NORFOLK -- A clarification of how the U.S. Army Corps of Engineers defines wetlands could mean an additional 700,000 acres in Maryland and 200,000 acres in Virginia will be open to development, officials said.

Maj. Gen. Patrick J. Kelly, the corps' director of civil works, told corps district offices nationwide by letter last week that 60 million acres of freshwater wetlands cleared of their native vegetation and drained for farming before December 1985 will not be regulated under the Clean Water Act.

"This is land that before the new manual came out was not even regulated by the corps," said Carol Todd, a corps spokeswoman. "It's land that we couldn't discern if it was wetland or cropland."

Todd said the corps' limited resources could now be focused on preserving "really high-value wetlands."

In Maryland, the nontidal wetlands are important in filtering pollutants before they reach the Chesapeake Bay. But some of them are of minimal ecological value, according to the corps.

The nontidal areas are dry much of the year and years of farming have so altered them they are wetlands in name only, the corps said.

Torrey C. Brown, Maryland's secretary of natural resources, said state regulations for some wetlands on farm property will be eased next year after the changes in the federal policy. He said he agreed with the federal action.

Farmers and other landowners on the Eastern Shore had vehemently opposed the corps' wetlands regulations.

While not changing the definition of a wetland, the corps' action last week gave farmers some reprieve.

"It should free up a lot of farmers from worrying about what they can do with their land," said Mark Powell, assistant editor of the Delmarva Farmer, an agricultural weekly.

The Izaak Walton League of America criticized the deregulation and said it could cause the permanent loss of wetlands up and down the bay.

Linda Winter, the group's Chesapeake Bay coordinator, acknowledged it would be difficult to show the specific impact on the water quality. "The bay is just too complex for that kind of cause-and-effect relationship," she said.

Brown insisted that Maryland's genuine wetlands would still be protected under the state's pioneering wetlands protection act that goes into effect Jan. 1.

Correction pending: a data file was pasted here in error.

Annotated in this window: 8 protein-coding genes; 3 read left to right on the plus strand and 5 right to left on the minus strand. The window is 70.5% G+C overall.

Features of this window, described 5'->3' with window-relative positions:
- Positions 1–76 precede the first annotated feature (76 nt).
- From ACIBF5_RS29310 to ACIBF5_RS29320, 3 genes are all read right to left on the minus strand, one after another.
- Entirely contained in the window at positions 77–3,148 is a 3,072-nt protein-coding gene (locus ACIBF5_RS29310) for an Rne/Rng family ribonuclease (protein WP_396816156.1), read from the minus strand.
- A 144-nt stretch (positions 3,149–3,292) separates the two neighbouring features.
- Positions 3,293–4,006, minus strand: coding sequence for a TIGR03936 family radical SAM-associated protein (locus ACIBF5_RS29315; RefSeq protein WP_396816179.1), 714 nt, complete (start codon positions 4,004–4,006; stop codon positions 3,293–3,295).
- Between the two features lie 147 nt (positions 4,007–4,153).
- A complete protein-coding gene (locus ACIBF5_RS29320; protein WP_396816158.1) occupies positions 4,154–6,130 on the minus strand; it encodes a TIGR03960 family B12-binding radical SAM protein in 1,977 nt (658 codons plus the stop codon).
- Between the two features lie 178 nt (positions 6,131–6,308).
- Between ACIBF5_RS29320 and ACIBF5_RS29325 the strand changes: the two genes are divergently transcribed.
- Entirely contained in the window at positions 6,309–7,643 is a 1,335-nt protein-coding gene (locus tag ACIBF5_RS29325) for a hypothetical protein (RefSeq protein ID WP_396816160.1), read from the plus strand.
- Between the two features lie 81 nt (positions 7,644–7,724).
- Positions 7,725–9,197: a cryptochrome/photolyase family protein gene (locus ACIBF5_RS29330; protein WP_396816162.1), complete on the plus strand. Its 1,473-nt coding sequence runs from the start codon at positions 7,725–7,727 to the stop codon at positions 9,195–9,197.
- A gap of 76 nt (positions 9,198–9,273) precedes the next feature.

More than 60 million acres would be affected nationally, according to U.S. Soil Conservation Service estimates. About 79,000 of the Virginia acres are in the Hampton Roads area.

"It looks like a great potential burden has been lifted," said C.W. "Billy" Shirley, a farmer and a member of the Chesapeake Planning Commission. "For owners of cropland, life will go back to the way it used to be before these new regulations."

Officials in Virginia Beach, where several proposed sites for new schools are farmed wetlands, also expressed relief.

"It really is of enormous importance to us because the majority of our growth is going to be in the city's southern half, where we have enormous wetlands problems," said Gregory N. Stillman, president of the Virginia Beach School Board. "Without that ruling, we may really very well have not been able to find sites {for schools} at all ... . And we've got a lot of schools to build."

But David W. Carr Jr., of the Southern Environmental Law Center in Charlottesville, said Kelly had imperiled some valuable natural resources that the corps by law should be protecting by the case-by-case permitting system.

"Some farmed wetlands are not at the fringe, and they're not of marginal ecological value," Carr said. "I don't know how the corps can establish that all of them are without value from Washington. They have to make that judgment in the field."

Under federal definitions, land is a wetland if it has three characteristics: a prevalence of wetland plants, a wet type of soil and an inundation of the soil by surface or ground water for at least part of the year "under normal conditions."

For wetlands cleared of trees, plants and shrubs before Dec. 23, 1985, the "normal condition" of the land is farming, Kelly said in his letter. The deadline is the date Congress passed the Food Security Act of 1985 to stop the destruction of wetlands on farms.